If the game has one major flaw, it would be the sheer amount of time it takes to play most games. There is no such thing as a “quick” match of Sins, as even the smaller maps against a single CPU opponent can take hours. Larger games involving multiple players are simply impossible to resolve in a single sitting, requiring the saving and loading of the game whenever all the same people can come together for another 10 hour stretch. Many people had serious issues with Supreme Commander due to the amount of time a match takes, and those same people should stay well away from Sins of a Solar Empire. It takes, above all else, patience.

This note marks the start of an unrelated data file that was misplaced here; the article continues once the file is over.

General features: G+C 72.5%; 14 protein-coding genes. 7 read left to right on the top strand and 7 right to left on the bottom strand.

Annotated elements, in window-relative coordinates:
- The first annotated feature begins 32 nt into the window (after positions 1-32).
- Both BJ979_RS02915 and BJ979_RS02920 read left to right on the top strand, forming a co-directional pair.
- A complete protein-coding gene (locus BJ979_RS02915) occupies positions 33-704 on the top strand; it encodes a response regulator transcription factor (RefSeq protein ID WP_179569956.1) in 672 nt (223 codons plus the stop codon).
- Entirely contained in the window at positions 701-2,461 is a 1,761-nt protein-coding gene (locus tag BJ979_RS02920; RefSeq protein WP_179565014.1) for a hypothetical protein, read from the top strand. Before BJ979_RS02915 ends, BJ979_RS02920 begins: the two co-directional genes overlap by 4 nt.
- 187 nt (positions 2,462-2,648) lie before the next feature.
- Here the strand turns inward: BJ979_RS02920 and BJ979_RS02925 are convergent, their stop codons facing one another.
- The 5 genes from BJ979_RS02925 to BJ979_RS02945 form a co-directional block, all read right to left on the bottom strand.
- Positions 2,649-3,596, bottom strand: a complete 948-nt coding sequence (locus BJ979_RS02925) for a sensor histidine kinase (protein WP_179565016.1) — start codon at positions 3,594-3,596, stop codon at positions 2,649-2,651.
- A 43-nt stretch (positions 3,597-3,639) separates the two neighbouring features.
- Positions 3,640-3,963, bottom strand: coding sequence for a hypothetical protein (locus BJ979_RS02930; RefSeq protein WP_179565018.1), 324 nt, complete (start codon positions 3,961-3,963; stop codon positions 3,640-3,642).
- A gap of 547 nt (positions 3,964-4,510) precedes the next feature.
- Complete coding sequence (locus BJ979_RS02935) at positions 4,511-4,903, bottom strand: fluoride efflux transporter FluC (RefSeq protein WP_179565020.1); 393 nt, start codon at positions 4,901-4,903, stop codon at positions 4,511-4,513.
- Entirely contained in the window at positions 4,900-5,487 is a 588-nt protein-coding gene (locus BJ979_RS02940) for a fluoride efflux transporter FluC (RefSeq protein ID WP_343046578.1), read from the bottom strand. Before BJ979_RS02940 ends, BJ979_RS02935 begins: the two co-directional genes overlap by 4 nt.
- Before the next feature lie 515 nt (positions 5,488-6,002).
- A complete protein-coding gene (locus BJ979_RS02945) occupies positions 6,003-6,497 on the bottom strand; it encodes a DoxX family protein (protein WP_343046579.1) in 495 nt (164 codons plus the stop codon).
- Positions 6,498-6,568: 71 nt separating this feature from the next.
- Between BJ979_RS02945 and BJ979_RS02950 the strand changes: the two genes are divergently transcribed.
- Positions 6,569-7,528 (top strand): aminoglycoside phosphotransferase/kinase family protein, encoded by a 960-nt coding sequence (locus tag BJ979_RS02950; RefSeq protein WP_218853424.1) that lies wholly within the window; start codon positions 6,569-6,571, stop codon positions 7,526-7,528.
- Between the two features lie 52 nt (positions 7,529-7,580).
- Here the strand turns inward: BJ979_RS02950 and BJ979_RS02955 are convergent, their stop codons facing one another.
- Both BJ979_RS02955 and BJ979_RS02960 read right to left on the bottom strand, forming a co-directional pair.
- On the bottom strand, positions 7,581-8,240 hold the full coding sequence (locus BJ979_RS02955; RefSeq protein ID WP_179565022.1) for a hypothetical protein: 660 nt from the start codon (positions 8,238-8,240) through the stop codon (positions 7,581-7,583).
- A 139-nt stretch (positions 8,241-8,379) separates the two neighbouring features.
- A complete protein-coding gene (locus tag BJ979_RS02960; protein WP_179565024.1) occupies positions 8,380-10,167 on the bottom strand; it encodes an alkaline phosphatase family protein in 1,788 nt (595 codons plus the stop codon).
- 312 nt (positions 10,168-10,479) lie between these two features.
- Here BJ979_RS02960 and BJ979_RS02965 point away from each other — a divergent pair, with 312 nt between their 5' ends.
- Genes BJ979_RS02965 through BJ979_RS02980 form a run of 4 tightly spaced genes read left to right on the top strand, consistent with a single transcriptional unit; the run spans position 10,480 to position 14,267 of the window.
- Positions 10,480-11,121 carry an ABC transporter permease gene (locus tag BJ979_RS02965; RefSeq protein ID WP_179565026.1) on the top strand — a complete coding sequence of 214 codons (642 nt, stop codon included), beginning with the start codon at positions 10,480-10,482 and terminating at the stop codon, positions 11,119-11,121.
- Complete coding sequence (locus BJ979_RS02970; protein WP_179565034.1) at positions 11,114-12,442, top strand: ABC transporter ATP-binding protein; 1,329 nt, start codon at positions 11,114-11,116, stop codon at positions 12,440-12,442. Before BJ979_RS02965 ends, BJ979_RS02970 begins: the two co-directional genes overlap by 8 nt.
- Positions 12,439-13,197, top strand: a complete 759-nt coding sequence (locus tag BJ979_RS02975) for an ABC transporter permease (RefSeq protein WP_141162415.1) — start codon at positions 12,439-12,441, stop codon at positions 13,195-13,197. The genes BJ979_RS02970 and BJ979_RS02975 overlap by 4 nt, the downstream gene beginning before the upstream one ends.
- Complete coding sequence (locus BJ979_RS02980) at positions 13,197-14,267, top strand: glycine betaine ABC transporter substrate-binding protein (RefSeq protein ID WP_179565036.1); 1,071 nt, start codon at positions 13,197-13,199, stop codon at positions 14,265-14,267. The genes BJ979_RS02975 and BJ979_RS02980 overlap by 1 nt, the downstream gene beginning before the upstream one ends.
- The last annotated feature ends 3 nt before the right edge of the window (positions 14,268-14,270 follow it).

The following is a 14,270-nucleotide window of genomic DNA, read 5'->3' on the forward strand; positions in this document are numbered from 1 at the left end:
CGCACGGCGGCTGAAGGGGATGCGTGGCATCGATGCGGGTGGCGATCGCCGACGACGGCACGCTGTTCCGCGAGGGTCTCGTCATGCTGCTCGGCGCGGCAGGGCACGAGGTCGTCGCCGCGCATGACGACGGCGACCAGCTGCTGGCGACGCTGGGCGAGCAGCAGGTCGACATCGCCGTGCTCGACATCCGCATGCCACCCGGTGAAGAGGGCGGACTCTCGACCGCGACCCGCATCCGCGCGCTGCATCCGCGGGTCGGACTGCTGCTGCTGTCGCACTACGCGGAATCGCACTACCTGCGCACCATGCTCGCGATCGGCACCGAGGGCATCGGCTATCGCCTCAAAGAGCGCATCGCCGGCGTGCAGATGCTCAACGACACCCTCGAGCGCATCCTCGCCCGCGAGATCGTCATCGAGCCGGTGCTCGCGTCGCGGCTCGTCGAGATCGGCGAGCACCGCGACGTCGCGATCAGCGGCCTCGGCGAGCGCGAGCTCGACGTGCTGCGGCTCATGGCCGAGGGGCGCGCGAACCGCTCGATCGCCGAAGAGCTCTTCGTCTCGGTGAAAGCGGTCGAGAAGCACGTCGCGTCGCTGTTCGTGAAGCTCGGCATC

So, basically what we have here is one of the best 4X RTS games released in years. It has a robust economy, several very interesting mechanics to keep it interesting, beautiful graphics and an aptly epic musical score. The gameplay is fun if you have the patience for drawn out conflict, and the combat truly enters the epic stage later in the game, when there are hundreds of ships engaged in battle. The lack of a single player campaign and the many hours it takes to get anything meaningful out of it hold it back a bit, but if you’re looking for a new RTS experience, look no further than Sins of a Solar Empire.